"The hybrid Honda Insight is technically advanced, but many modern diesel engines offer a more conventional, and just as economical, driving experience."
The first Honda Insight was a quirkily styled, ultra-fuel-efficient two-door coupe that was produced between 1999 and 2006. This model, however, was launched in 2009 and is a completely different car. Its primary function was to bring hybrid technology on to the road at a more affordable price, but this practical five-door hatchback isn’t quite as technically advanced as some of its rivals and Honda's work to reduce costs has reduced its fuel efficiency. The lookalike Toyota Prius and the Volkswagen Golf BlueMotion diesel are both more efficient and arguably more fun to drive. You do get Honda's formidable reputation for reliability and a good range of standard equipment, including a digital dashboard that can tell you off if you’re driving style isn’t as green as it could be.
Operating a standard 87bhp 1.3-litre petrol engine alongside an electric motor, the Insight feels pretty fast – thanks to the electric motor giving a boost of performance from a standing stop and acceleration in general. And when you braking or coasting, the motor also recharges the battery itself. It's actually capable of going from 0-62 in 12.5 seconds up to a top speed of 113mph. You get a continuously variable transmission (CVT) gearbox that offers one singe gear that constantly adjusts to give the best engine revs for performance and economy. This shiftless system is good for the latter, but it does generate a whining noise when you accelerate hard. Which means the Insight is great as a town runabout but isn’t the most stable car at motorway speeds. What's more, if you put it in Eco mode, economy is improved further, but it makes the car move at a snail's pace.
The Insight's suspension is generally good at soaking up any lumps and bumps in the road. However, as soon as you embark on a longer journey on the open road or motorway, then road and wind noise combine with the whine of the engine to make quite a din that will quickly tire you out. You do get comfortable seats and there is lots of leg and shoulder room in the back, but the sloping roofline squeezes headroom enough to make the already noisy long journeys even more uncomfortable for adult passengers in the rear seats. At least the floor is flat in the back and all models come equipped with climate control and electric windows as standard. Also, it's worth noting that the driving position is very low, which means actually getting in is far trickier than a Honda Civic for example.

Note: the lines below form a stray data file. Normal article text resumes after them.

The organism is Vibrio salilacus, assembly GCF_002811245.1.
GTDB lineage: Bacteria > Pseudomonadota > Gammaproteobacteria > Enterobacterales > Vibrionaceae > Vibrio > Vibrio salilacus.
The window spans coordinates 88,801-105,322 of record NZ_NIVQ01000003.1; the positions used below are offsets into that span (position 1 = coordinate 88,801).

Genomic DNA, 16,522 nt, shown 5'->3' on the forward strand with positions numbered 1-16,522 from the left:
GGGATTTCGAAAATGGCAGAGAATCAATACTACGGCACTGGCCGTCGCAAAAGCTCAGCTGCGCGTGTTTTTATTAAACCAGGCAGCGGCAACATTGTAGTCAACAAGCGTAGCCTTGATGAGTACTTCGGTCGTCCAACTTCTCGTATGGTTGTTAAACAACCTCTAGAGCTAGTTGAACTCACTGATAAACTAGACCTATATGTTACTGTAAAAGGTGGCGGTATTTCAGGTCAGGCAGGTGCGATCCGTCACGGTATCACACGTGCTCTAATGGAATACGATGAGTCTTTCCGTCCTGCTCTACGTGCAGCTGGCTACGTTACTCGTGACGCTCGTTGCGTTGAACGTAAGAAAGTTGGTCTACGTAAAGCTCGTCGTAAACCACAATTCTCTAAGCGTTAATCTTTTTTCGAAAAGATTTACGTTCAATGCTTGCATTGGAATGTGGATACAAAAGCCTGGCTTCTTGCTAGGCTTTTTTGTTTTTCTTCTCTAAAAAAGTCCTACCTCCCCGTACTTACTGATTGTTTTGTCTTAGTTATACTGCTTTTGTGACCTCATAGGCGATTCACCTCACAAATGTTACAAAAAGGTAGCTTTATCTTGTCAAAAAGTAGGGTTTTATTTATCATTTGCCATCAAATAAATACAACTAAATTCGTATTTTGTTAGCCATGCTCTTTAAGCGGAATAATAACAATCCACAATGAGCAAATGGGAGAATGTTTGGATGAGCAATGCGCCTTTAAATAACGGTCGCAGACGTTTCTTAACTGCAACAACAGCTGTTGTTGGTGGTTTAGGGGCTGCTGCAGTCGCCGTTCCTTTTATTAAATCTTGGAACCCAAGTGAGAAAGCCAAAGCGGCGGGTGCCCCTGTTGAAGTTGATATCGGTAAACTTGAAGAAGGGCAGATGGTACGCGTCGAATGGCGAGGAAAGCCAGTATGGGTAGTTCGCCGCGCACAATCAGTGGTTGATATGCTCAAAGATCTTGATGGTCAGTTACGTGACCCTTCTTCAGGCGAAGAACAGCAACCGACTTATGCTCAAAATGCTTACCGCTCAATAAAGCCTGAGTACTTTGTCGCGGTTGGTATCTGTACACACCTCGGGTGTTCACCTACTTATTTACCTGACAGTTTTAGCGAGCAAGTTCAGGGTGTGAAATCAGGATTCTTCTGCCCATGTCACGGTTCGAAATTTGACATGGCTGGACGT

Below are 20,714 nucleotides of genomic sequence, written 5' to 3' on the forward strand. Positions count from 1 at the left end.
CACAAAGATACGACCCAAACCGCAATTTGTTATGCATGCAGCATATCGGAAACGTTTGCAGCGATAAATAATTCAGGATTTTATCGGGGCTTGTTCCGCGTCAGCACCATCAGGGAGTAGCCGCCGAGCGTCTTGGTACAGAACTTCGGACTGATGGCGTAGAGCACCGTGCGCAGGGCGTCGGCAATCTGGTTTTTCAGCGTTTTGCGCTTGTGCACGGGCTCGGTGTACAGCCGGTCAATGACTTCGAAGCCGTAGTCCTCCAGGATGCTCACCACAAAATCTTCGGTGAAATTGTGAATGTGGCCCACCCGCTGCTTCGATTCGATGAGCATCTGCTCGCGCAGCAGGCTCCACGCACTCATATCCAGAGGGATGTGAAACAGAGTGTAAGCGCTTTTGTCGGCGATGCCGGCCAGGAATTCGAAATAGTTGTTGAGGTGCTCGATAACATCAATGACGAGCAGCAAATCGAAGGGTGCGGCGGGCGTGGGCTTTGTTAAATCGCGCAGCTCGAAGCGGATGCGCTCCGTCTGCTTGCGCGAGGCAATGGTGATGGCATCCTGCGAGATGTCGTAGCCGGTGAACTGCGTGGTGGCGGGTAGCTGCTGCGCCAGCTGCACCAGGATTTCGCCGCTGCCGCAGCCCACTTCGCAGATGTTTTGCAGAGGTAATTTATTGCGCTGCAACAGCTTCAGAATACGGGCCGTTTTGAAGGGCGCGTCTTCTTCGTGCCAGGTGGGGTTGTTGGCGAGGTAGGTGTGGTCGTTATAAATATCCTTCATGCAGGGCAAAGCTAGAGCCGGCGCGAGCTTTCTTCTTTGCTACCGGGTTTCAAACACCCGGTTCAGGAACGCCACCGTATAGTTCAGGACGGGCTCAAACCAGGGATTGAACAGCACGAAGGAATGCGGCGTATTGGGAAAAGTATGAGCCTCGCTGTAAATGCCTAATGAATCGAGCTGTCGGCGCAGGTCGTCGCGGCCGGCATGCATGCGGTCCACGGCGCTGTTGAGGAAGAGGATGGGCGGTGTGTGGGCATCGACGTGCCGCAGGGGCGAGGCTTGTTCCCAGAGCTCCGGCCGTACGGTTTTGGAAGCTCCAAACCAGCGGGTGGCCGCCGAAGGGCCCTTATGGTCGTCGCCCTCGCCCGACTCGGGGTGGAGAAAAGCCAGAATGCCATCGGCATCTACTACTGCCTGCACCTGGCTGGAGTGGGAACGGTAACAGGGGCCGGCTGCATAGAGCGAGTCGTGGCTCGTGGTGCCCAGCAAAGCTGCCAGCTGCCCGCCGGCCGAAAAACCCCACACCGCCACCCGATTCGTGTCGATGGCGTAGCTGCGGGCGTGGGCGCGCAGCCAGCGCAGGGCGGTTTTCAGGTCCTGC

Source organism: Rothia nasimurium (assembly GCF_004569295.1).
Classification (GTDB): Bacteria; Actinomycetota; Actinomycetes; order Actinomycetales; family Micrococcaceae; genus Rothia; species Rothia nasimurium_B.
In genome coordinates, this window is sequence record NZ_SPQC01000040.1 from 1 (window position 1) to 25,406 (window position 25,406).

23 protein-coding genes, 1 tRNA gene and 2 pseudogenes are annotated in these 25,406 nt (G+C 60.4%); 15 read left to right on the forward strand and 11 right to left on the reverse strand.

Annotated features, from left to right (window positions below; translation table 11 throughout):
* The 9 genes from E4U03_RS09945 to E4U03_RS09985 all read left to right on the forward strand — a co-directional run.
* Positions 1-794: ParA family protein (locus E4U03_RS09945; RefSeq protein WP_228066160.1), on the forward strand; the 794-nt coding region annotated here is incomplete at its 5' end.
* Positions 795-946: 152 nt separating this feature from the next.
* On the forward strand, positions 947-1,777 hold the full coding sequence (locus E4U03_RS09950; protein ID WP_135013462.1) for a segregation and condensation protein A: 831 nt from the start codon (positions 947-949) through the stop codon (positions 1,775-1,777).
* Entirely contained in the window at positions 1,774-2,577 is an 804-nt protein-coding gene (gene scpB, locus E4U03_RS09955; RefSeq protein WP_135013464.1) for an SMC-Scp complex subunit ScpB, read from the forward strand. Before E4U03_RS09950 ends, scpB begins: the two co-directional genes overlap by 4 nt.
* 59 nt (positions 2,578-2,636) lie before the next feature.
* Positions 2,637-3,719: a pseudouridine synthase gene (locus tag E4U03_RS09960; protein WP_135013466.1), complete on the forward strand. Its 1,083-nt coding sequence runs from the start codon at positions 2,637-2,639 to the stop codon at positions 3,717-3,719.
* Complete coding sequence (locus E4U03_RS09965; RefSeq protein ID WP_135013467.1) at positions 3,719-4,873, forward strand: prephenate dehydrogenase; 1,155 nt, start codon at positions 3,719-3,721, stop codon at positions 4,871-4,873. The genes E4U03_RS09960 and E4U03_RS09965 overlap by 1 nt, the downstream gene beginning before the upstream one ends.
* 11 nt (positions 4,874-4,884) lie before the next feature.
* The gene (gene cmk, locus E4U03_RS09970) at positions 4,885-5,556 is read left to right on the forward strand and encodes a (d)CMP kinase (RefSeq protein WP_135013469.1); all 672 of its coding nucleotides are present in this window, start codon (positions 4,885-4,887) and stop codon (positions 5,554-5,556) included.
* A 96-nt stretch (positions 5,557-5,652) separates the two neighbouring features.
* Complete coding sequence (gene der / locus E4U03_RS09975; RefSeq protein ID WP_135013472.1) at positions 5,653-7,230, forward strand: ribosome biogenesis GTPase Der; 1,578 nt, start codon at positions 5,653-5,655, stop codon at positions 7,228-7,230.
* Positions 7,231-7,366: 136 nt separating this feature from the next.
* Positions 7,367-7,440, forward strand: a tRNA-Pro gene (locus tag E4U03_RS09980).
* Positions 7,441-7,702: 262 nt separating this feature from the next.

Honda is renowned for reliability, often having a fuddy-duddy image for that very reason. The newer, sexier Civics have gone some way to dispel that mustiness, however, with cool new details and a futuristic design. In keeping with its credentials, Honda placed sixth in the 2013 Driver Power customer satisfaction survey, so you can have real peace of mind when you buy. The hybrid system inside the Insight is well proven in the old Civic Hybrid, so it can be relied upon despite the expected complexity of any hybrid technology. The Insight has also had no recalls or major problems reported as yet. In terms of safety, it comes fitted with driver, passenger and curtain airbags, ISOFIX child seat anchor points, anti-lock brakes, electronic stability control and vehicle stability assist as standard. It also scored the maximum five stars in the Euro NCAP crash safety tests, so it's one of the safest cars in its class.
The Insight offers 408 litres of boot space with the back seats in place – which is more than a Ford Focus, Volkswagen Golf and Vauxhall Ampera, but less than a Toyota Prius or Honda's own Civic hatchback. Drop the 60:40 folding back seats down and the storage space expands to 1,017 litres, with the wide boot opening making loading bulky items easy. You can also stash valuables in the two-level boot floor to keep them out of sight from prying eyes. Inside, the battery pack doesn’t impact on passenger space as it does in some rival hybrids, and space is generally good – except for taller passengers in the back, who may have to slouch to get comfortable. There are plenty of neat storage areas, though, including one below the stereo for you to store your MP3 player, plus large door bins with bottle-shaped holders.
Value for money
You can get the Insight in five specifications – HE, HS, HE-T, HS-T and HX. The basic model comes with 15-inch alloy wheels, climate control, a full range of airbags and connectivity for your MP3 player. HS models add 16-inch alloys, automatic headlights and windscreen wipers, heated front seats, parking sensors, front fog lights and a USB connection, while the HE-T and HS-T models add sat-nav. Top-spec HX cars gets all the above, plus leather seats and more powerful headlights – feeling the most luxurious of the bunch. The Insight is much cheaper than the Toyota Prius, but if you consider that many diesel cars are just as fuel efficient, then Insight's value does diminish somewhat.
This is where you’d expect the Insight to perform well – and it does. Fuel economy is 68.9mpg with tax-free CO2 emissions of only 96g/km. That's impressive but is no match for the Toyota Prius (74.2mpg and 86g/km) or the Volkswagen Golf BlueMotion diesel (88mpg and 85g/km). Top-spec models go down, too, returning 61.4mpg and emitting 105g/km. That said, every Insight comes with a five-year/90,000-mile warranty for added peace of mind.